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10 Day Notice to Comply. How to respond and what are my rights as a tenant?

Federal Way, WA |

I received a 10 Day Notice to Comply or Get Evicted letter from my Apt Manager. In the letter she indicates: "The Resident, for himself and his heirs, agrees as fallows: To keep the premises in a clean and sanitary condition, and to comply with all laws, health and policy requirements with respect to said premises and appurtances. "[sic] "In the event of your failure to do so within the said period, you would be quilty of unlawful detainer and subject to eviction."[sic]
The apartment is in NO way trashed, or in unsanitary conditions. How do I respond to this notice? Do I make her proof what she's claiming?
Thank you!

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Attorney answers 3


Are you in compliance with all laws, health and policy requirements? Consider writing to your apt. mgr. and asking for a more concise statement as to the cause for the 10 day notice. Send it certified mail, even if they live in the same complex. Document everything and take pictures.

Legal disclaimer: The answer provided: A) is for informational purposes only, B) is not intended to constitute legal advice, C) should not be relied upon in lieu of consultation with an attorney, and, D) does not establish an attorney client relationship. The answer may be different if all of the facts were known.


I agree with everything the previous answer stated. You might consider a health department inspection of the complex. This may be independent documented proof that you may use later.
Good Luck

Only If and until you and I sign an Agreement for Legal Services, I am not your attorney. These answers are provided for informational and/or novelty purposes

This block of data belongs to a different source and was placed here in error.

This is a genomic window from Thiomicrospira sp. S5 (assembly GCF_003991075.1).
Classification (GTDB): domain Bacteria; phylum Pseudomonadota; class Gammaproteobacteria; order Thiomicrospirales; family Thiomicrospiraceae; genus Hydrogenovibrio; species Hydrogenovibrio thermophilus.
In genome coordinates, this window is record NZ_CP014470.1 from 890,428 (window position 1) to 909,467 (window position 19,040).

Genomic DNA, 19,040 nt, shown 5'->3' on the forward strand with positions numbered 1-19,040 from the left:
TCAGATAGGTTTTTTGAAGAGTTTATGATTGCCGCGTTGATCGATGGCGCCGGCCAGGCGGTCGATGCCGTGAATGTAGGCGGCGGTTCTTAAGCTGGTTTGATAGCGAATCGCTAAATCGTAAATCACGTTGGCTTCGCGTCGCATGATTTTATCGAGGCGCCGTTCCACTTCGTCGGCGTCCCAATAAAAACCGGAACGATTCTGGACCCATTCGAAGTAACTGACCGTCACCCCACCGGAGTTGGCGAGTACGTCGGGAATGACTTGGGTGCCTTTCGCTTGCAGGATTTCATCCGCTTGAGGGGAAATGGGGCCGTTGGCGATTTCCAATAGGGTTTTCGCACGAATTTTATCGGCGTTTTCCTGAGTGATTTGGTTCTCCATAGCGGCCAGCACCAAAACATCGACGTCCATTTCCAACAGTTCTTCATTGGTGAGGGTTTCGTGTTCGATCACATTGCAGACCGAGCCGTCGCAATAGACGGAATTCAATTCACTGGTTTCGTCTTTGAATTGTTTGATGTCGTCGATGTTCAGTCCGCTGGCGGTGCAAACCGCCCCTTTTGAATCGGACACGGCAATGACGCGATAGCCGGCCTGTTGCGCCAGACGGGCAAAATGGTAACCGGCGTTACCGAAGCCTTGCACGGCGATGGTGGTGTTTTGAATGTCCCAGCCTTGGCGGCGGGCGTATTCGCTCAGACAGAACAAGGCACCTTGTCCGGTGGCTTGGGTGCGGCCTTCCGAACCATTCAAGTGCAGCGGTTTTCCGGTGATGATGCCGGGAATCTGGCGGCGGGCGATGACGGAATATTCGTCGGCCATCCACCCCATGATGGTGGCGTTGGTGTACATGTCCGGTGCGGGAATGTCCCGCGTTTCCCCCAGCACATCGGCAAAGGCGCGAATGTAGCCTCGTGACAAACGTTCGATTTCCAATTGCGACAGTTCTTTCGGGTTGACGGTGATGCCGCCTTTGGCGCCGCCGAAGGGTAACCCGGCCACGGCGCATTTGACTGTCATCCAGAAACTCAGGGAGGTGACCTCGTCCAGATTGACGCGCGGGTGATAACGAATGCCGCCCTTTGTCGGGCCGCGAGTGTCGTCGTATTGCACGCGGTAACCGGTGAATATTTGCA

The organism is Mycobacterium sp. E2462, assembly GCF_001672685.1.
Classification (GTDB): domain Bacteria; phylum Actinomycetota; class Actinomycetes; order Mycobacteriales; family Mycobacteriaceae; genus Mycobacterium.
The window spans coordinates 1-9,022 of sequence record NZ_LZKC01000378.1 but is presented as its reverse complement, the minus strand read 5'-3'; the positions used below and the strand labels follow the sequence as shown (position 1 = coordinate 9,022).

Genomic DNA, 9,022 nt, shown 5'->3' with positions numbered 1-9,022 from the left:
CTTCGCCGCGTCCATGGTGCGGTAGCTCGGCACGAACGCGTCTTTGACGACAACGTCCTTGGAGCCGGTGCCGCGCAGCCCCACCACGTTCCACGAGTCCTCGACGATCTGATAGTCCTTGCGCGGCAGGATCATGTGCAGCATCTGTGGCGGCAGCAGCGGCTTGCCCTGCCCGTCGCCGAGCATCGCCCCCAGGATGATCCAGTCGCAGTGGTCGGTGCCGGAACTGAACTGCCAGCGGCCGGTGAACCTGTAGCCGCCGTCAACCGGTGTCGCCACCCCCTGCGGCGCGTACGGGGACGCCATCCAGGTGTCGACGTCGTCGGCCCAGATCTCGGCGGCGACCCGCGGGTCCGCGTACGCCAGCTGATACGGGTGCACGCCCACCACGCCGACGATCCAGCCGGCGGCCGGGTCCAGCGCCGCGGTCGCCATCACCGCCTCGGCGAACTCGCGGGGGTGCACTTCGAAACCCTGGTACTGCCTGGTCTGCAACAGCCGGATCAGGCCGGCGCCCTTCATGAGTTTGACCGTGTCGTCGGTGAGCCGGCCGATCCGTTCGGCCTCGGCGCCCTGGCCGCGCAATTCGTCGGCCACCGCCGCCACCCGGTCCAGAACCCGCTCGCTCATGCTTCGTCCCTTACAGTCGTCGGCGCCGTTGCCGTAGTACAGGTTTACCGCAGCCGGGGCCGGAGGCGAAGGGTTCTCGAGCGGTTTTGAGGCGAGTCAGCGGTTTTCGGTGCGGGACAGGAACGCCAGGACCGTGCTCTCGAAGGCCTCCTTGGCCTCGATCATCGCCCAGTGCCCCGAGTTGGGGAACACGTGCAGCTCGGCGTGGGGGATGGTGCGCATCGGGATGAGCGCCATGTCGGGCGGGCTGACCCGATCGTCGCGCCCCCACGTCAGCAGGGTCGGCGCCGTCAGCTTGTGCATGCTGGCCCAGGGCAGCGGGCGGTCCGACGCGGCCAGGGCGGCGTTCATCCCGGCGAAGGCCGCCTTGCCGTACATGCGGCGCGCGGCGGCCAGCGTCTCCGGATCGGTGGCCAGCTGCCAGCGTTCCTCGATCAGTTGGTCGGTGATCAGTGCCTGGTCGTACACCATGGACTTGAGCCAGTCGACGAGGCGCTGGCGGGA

A 10-day notice to comply is useless if it does not specify what action you must do to cure the problem and come into compliance. If the notice has not specified the action required, it is a defective notice and is not a valid basis for an eviction ("unlawful detainer" they call it). From the disclosure in your question, the notice is defective because it fails to specify the action needed to cure the problem. In my opinion, the landlord cannot prevail in an unlawful detainer on the basis of that notice. That might not stop the landlord from trying, however, and even if you win, you don't want your name associated with an eviction case in public court records because it will poison your future tenant screenings. This answer could be different after review of the entire paper trail and course of conduct of your transaction, beyond the scope of what you can or should disclose in this public site. What you say does not have legally protected confidentiality unless you are communicating to a lawyer with whom you are consulting for legal advice.

This answer is intended as a courtesy only, and does not constitute an attorney-client relationship between the attorney and the questioner.

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